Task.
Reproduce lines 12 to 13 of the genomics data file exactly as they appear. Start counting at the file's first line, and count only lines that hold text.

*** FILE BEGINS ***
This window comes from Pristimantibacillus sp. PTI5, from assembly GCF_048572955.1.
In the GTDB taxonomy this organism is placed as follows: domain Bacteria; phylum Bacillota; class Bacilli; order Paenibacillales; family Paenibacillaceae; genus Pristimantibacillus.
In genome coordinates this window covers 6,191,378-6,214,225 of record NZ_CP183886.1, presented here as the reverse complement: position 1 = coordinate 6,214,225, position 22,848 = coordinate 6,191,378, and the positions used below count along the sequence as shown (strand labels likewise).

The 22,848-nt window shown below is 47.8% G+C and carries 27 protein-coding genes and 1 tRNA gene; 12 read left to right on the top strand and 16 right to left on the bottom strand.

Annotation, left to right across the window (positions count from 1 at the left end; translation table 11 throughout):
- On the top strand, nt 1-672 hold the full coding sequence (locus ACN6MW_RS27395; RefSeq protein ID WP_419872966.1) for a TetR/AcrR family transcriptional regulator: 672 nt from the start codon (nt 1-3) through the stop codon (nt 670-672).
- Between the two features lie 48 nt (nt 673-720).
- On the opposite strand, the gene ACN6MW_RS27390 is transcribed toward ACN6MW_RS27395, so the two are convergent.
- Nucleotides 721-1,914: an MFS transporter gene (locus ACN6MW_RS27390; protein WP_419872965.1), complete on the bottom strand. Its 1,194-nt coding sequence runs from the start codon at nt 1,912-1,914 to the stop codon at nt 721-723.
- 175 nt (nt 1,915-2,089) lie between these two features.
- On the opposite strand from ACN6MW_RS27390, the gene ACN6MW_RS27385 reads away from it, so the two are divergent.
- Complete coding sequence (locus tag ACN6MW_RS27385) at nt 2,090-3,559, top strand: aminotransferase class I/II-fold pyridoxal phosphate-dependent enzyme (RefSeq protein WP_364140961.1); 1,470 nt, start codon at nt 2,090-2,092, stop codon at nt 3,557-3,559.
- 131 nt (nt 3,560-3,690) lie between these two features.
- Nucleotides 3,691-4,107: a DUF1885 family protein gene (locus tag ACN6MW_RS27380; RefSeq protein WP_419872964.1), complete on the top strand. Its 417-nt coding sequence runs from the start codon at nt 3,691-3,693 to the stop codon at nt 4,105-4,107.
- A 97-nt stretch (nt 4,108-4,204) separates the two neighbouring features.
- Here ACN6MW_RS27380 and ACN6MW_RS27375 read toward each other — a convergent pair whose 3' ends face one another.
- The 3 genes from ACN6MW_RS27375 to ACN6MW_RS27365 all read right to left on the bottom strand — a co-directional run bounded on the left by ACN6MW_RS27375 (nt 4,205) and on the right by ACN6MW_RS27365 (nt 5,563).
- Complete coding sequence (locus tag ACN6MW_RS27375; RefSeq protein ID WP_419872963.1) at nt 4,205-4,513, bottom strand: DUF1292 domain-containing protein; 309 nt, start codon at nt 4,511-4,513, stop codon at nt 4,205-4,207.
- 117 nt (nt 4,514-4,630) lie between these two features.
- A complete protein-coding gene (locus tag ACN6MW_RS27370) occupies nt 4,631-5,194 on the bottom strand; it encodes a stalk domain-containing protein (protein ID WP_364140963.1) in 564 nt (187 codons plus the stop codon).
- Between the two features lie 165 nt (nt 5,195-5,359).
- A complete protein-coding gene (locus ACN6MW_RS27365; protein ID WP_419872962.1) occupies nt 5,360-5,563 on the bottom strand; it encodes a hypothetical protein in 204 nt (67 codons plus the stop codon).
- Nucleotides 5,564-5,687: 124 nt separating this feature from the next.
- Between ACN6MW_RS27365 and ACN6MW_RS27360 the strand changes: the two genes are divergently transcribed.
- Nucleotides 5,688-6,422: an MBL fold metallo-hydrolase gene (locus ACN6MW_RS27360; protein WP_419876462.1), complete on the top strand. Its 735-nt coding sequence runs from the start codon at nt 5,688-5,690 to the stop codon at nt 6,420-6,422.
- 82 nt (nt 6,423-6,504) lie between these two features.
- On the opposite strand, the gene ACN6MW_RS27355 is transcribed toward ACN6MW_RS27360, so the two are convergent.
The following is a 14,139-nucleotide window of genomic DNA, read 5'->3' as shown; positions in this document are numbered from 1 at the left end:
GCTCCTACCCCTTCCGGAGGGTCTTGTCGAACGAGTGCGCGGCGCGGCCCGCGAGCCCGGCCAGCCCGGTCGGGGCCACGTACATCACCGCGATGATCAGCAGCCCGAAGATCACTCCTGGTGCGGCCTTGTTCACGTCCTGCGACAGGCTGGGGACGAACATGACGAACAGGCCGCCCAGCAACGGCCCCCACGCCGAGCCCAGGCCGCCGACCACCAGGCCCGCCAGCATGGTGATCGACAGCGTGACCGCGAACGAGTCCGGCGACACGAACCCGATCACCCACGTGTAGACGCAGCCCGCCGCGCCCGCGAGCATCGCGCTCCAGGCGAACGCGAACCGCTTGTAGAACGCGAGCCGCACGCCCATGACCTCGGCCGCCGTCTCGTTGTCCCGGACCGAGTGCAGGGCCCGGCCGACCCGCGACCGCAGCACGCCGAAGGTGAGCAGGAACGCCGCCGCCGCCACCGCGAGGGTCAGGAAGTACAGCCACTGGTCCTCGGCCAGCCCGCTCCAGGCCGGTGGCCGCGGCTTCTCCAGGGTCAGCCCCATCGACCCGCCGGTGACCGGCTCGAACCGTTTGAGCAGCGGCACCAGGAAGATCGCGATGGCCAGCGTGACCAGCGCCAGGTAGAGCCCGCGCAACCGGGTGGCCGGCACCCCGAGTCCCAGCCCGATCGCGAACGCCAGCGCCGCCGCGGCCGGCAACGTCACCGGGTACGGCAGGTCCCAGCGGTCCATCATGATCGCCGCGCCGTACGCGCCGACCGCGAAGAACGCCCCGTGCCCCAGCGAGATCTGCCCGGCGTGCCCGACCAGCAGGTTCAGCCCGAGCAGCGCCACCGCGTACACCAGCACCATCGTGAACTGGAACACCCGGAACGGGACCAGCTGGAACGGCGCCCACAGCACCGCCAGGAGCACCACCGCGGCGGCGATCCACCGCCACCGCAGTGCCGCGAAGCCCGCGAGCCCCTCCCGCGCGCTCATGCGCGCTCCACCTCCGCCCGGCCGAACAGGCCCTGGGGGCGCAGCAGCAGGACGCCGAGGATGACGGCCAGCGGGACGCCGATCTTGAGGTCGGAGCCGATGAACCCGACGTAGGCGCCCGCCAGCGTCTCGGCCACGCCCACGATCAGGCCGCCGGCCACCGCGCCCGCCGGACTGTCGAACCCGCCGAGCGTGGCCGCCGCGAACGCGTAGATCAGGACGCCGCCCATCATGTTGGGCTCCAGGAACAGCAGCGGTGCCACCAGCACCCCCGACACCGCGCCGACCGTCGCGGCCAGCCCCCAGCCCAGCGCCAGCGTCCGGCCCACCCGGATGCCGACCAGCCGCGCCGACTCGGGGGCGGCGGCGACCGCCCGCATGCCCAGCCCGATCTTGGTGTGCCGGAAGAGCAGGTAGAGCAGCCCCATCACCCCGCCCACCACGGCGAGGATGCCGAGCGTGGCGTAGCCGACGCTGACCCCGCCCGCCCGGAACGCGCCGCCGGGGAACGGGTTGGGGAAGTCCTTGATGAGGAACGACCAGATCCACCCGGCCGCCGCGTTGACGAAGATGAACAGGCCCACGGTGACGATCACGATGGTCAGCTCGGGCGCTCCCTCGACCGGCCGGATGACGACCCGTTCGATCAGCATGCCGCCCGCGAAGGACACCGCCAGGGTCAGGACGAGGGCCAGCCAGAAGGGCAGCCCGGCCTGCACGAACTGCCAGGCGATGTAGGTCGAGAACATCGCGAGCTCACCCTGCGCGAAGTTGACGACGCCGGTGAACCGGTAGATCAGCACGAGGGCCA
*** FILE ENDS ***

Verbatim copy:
- Complete coding sequence (locus tag ACN6MW_RS27385) at nt 2,090-3,559, top strand: aminotransferase class I/II-fold pyridoxal phosphate-dependent enzyme (RefSeq protein WP_364140961.1); 1,470 nt, start codon at nt 2,090-2,092, stop codon at nt 3,557-3,559.
- 131 nt (nt 3,560-3,690) lie between these two features.